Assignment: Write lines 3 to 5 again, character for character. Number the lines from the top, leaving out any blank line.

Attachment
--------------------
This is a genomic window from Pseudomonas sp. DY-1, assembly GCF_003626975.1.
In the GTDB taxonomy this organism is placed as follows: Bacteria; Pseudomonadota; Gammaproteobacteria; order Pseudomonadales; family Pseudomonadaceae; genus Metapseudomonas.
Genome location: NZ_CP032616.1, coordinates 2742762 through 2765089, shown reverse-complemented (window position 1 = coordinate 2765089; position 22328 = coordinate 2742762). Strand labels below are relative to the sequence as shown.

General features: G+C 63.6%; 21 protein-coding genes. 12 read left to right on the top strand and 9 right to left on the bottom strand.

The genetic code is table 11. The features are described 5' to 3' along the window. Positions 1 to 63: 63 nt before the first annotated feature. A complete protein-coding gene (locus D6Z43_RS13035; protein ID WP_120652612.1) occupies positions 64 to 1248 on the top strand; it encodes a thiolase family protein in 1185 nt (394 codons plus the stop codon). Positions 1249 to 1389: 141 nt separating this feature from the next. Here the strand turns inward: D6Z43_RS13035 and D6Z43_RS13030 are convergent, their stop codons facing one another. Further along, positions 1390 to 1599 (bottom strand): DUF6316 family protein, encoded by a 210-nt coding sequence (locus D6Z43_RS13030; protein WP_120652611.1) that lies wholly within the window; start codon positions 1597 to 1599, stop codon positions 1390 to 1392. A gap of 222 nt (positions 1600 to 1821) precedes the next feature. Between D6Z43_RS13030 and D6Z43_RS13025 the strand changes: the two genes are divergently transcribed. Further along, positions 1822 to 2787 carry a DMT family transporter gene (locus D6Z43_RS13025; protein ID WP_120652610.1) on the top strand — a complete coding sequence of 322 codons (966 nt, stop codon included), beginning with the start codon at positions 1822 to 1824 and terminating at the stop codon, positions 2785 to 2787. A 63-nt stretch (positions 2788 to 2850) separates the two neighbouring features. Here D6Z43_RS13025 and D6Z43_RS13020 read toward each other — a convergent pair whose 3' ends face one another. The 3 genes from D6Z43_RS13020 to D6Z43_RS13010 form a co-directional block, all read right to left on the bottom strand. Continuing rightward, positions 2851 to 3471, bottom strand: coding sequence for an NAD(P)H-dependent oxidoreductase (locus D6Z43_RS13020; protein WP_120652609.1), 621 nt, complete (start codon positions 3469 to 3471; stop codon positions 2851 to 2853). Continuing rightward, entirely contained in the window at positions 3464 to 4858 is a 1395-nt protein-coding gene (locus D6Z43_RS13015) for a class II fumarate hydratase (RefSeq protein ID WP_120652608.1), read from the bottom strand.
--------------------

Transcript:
Genome location: NZ_CP032616.1, coordinates 2742762 through 2765089, shown reverse-complemented (window position 1 = coordinate 2765089; position 22328 = coordinate 2742762). Strand labels below are relative to the sequence as shown.

General features: G+C 63.6%; 21 protein-coding genes. 12 read left to right on the top strand and 9 right to left on the bottom strand.

The genetic code is table 11. The features are described 5' to 3' along the window. Positions 1 to 63: 63 nt before the first annotated feature. A complete protein-coding gene (locus D6Z43_RS13035; protein ID WP_120652612.1) occupies positions 64 to 1248 on the top strand; it encodes a thiolase family protein in 1185 nt (394 codons plus the stop codon). Positions 1249 to 1389: 141 nt separating this feature from the next. Here the strand turns inward: D6Z43_RS13035 and D6Z43_RS13030 are convergent, their stop codons facing one another. Further along, positions 1390 to 1599 (bottom strand): DUF6316 family protein, encoded by a 210-nt coding sequence (locus D6Z43_RS13030; protein WP_120652611.1) that lies wholly within the window; start codon positions 1597 to 1599, stop codon positions 1390 to 1392. A gap of 222 nt (positions 1600 to 1821) precedes the next feature. Between D6Z43_RS13030 and D6Z43_RS13025 the strand changes: the two genes are divergently transcribed. Further along, positions 1822 to 2787 carry a DMT family transporter gene (locus D6Z43_RS13025; protein ID WP_120652610.1) on the top strand — a complete coding sequence of 322 codons (966 nt, stop codon included), beginning with the start codon at positions 1822 to 1824 and terminating at the stop codon, positions 2785 to 2787. A 63-nt stretch (positions 2788 to 2850) separates the two neighbouring features. Here D6Z43_RS13025 and D6Z43_RS13020 read toward each other — a convergent pair whose 3' ends face one another. The 3 genes from D6Z43_RS13020 to D6Z43_RS13010 form a co-directional block, all read right to left on the bottom strand. Continuing rightward, positions 2851 to 3471, bottom strand: coding sequence for an NAD(P)H-dependent oxidoreductase (locus D6Z43_RS13020; protein WP_120652609.1), 621 nt, complete (start codon positions 3469 to 3471; stop codon positions 2851 to 2853). Continuing rightward, entirely contained in the window at positions 3464 to 4858 is a 1395-nt protein-coding gene (locus D6Z43_RS13015) for a class II fumarate hydratase (RefSeq protein ID WP_120652608.1), read from the bottom strand.